The Companies Act is more than 20 years old and needs a revamp – particularly when it comes to insolvency, Louis Cassar Pullicino, the managing partner of Ganado Advocates, believes.

The number of insolvency cases is on the increase and they cut across commercial activity, he explained.

"The moment that a company faces financial difficulties, it inevitably has implications for employees, suppliers, creditors and banks, for example. So the impact is quite widespread," he stressed, adding that as Malta has been attracting more companies with international shareholders, there is also an impact on foreign jurisdictions.

Dr Cassar Pullicino noted that insolvency should be the last resort for companies in trouble but lamented that the section of the Companies Act related to company reconstruction and company recovery procedure had, for some reason, rarely been picked up by practitioners and corporate entities

"It could well be a cultural problem but it is more likely that the particular requirements to qualify for this rescue procedure are too onerous as they require agreement between the creditors who hold more than half of the claims against the company. The possibility of actually engineering a corporate rescue becomes quite a tall order," he said

Another provision which does not ever seem to have been applied is that which enables the disqualification of directors.

"It is a pity as I am sure there are cases where directors should have been disqualified... Clearly in this scenario, there is no disincentive for directors to act appropriately and to cultivate the levels of corporate governance that Malta wants to achieve as a serious jurisdiction," he said.

Another aspect worrying the law firm is to deal with the complex cross-border disputes that arise more often as Malta's economy becomes more international.

There is a specialised division within the Civil Court presided over by two judges which has been working very well for insolvency and maritime cases, and Ganado Advocates would like to see this extended to other economic sectors: "The idea is working very well as it gives them the opportunity to get familiar with the precedents set by case law in these disputes. We need to have more specialised division at both the level of the Court of First Instance and the Court of Appeal to give incentices to judges already on the bench to specialise in particular fields."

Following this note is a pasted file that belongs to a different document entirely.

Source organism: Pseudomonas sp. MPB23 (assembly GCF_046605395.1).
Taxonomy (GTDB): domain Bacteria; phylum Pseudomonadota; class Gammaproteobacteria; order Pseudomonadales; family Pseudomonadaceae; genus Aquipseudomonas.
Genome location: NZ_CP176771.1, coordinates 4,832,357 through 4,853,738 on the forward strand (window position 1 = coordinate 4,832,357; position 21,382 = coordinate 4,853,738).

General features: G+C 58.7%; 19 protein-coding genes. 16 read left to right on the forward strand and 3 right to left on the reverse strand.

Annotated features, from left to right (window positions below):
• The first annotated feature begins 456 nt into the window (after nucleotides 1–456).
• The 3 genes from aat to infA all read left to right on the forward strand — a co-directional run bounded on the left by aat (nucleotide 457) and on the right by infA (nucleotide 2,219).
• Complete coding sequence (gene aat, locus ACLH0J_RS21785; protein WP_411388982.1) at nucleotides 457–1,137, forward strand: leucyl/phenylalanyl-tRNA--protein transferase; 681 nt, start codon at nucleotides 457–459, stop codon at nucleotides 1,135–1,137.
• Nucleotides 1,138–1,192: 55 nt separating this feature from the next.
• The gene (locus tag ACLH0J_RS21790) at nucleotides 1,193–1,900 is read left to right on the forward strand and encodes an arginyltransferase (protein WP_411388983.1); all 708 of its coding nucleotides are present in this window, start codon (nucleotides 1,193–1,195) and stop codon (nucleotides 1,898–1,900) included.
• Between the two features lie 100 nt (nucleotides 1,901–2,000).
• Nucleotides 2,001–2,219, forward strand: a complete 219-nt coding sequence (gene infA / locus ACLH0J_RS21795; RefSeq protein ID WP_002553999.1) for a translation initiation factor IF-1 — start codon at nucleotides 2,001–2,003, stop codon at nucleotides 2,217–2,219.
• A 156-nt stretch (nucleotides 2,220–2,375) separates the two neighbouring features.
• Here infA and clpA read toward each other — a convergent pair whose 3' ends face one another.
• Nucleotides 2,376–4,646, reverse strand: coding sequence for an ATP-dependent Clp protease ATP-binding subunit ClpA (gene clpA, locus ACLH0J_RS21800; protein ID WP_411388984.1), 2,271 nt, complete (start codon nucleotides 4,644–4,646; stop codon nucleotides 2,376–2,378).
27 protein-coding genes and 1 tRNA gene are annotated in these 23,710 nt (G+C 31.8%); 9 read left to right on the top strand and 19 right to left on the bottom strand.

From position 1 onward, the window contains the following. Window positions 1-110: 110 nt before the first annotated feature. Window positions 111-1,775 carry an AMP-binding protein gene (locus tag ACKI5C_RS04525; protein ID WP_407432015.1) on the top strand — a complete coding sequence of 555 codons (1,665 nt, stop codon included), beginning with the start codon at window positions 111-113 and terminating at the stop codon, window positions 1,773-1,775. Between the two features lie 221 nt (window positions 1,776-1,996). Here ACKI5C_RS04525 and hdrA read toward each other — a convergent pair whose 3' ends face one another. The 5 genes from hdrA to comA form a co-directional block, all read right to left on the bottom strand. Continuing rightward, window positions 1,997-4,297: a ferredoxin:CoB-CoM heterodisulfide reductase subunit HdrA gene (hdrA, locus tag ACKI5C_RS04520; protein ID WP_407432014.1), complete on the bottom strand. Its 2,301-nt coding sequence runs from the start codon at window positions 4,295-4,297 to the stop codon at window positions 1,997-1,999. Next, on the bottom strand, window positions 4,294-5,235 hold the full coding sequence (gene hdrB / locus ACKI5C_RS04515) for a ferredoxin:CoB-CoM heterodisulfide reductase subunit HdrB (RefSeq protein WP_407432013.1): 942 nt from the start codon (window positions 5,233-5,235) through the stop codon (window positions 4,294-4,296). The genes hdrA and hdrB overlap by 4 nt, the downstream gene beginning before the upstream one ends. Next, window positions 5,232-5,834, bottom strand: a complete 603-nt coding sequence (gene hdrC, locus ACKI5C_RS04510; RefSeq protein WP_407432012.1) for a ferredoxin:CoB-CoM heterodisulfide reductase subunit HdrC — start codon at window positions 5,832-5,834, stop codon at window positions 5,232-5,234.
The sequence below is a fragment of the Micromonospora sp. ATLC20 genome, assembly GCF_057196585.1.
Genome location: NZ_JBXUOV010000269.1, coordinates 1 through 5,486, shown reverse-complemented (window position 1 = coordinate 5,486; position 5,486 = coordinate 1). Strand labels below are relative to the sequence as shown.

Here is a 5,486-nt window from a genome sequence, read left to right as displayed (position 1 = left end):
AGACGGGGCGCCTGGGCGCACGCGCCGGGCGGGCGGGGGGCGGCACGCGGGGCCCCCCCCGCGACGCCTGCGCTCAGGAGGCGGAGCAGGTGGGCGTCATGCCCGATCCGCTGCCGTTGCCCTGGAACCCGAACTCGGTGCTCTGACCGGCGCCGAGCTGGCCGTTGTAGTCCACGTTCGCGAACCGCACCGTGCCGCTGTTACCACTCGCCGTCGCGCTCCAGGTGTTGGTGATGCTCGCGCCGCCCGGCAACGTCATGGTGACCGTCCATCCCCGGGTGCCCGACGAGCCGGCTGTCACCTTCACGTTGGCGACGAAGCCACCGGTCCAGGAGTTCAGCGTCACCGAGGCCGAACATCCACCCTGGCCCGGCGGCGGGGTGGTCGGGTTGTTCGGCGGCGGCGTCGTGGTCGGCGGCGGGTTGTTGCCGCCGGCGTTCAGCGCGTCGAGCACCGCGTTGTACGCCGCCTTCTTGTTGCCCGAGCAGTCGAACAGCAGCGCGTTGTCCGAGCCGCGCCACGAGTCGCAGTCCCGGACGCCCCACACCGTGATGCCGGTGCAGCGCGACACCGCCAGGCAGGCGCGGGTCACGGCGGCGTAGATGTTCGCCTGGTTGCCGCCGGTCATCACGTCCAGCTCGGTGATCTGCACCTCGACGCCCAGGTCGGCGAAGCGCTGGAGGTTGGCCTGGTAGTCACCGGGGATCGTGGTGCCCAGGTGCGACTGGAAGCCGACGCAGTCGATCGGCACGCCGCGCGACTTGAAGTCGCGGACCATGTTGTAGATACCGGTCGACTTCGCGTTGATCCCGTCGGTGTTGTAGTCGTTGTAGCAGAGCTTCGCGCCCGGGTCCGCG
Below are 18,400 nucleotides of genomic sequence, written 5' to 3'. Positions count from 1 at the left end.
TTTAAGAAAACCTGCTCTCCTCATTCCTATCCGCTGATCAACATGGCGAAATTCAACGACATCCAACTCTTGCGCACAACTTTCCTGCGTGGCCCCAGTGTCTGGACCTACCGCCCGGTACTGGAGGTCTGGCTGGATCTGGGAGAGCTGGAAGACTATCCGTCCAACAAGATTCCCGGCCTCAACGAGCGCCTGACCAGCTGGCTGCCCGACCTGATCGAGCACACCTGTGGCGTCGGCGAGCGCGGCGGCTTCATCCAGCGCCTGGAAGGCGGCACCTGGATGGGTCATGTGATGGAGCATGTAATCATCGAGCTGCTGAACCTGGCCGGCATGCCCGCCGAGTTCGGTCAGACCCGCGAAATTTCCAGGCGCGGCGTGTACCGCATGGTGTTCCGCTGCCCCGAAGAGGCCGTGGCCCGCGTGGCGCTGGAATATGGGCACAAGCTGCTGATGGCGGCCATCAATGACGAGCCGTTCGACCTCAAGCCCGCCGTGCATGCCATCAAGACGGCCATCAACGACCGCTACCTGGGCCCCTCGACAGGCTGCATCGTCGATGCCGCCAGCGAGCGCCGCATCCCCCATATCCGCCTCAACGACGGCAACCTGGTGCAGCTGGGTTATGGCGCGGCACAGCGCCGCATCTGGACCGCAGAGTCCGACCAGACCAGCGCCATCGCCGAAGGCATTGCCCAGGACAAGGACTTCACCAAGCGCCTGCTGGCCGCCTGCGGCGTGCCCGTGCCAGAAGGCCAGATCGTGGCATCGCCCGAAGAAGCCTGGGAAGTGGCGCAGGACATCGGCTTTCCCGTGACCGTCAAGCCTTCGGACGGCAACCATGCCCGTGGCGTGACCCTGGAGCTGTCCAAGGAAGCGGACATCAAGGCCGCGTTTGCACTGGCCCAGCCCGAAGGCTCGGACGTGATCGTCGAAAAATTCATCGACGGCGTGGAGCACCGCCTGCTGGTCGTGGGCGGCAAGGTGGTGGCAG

Apart from specialisation, the attitude of the court towards these cases has also been improved: "Only this summer, we were involved in a dispute which involved foreign maritime parties. We applied to the court to hear the case with urgency since a number of containers with cargo were 'trapped' here by the dispute. The court was very receptive and I am very pleased to report that the court heard the case over 10 days with a judgment five days later."

The Merchant Shipping Act has been revised periodically to keep Malta competitive and to keep legislation relevant to the players in the sector. In aviation, the firm was also at the forefront of the 2010 Aircraft Registration Act, for which amendments are already in the pipeline. But he is concerned about other legislative innovation and called for the setting up of a permanent law reform commission to promote or recommend new laws and review existing ones – adding that the financial services sector deserves a commission of its own.

"A similar commission some years ago was instrumental in dealing with procedural amendments. Too much of our attention is being taken up by transposing European legislation and, as a result, we have lost momentum. We used to be much more dynamic and innovative as we had to compete. We are losing our cutting edge..."

Previously published in the Business Observer (6 October 2016)

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